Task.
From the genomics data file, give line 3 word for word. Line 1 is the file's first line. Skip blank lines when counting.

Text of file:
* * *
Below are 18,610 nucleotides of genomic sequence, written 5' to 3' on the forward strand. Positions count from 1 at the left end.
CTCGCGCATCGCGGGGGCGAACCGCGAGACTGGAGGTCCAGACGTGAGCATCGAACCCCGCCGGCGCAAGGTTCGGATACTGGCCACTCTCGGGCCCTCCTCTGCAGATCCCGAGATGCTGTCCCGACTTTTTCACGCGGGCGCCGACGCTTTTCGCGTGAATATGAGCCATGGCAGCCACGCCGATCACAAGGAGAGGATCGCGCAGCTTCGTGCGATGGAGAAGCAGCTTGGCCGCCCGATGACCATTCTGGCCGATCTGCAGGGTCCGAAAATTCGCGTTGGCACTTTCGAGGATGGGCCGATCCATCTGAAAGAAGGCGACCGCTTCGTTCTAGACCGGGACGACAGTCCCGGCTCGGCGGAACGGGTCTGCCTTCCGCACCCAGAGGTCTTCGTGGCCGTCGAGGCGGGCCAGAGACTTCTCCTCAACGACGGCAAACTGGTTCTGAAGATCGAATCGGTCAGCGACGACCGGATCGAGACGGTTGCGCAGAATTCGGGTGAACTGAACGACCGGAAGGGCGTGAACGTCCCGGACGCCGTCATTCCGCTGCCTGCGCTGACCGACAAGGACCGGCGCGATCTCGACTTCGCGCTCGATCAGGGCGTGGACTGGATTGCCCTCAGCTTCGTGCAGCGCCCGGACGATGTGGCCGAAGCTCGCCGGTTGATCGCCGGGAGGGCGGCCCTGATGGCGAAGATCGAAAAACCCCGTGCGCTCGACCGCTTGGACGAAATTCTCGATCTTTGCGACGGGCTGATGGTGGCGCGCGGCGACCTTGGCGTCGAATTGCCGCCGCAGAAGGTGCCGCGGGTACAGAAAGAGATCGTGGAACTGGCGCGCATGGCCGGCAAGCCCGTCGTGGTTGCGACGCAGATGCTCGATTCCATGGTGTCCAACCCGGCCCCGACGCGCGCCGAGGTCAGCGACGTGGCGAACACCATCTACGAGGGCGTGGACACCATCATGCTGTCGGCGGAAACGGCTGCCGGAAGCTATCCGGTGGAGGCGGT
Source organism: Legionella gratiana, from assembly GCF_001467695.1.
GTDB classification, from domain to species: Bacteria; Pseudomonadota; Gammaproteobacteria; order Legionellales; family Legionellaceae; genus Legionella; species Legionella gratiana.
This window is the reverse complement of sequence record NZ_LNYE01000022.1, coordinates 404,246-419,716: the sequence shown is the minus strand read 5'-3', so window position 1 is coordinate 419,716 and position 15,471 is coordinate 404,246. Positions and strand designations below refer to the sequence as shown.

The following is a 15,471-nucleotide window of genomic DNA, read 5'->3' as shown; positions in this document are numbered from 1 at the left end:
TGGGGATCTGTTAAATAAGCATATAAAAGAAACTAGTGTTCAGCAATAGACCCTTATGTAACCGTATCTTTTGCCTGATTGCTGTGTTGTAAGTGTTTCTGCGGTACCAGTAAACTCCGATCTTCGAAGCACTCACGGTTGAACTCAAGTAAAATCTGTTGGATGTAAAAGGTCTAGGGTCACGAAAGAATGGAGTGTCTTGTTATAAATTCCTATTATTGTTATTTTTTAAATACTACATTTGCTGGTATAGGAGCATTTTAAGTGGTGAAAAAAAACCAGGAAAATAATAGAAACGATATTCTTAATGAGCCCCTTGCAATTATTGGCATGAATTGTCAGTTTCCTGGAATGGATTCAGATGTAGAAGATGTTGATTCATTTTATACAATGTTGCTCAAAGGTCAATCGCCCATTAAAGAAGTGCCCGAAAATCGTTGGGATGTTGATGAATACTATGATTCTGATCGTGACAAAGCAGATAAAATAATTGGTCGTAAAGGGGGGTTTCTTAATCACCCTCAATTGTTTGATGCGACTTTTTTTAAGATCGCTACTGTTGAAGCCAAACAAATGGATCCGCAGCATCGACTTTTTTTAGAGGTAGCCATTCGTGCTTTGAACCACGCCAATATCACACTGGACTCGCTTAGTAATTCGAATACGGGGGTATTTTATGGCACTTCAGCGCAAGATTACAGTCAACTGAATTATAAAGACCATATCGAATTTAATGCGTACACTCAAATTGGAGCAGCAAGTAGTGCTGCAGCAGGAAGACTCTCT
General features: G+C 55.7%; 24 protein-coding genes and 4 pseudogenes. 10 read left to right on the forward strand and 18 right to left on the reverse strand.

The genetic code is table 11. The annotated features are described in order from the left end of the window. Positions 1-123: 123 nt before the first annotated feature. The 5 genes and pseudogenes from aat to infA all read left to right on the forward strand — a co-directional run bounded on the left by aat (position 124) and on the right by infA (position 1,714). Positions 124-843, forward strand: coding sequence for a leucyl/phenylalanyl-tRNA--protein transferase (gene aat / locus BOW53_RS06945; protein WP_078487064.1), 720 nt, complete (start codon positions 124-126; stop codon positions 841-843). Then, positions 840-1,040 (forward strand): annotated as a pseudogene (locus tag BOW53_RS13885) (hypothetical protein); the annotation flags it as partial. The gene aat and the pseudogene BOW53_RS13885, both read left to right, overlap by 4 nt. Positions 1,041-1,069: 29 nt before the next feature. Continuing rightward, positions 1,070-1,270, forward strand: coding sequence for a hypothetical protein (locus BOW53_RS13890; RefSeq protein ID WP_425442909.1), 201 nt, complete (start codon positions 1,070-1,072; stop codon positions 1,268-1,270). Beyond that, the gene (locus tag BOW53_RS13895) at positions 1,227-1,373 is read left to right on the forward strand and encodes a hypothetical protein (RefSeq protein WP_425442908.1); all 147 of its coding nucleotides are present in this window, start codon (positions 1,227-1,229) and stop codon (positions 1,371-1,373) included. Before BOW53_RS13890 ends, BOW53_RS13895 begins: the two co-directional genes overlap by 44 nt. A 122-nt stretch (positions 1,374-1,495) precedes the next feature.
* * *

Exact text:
Source organism: Legionella gratiana, from assembly GCF_001467695.1.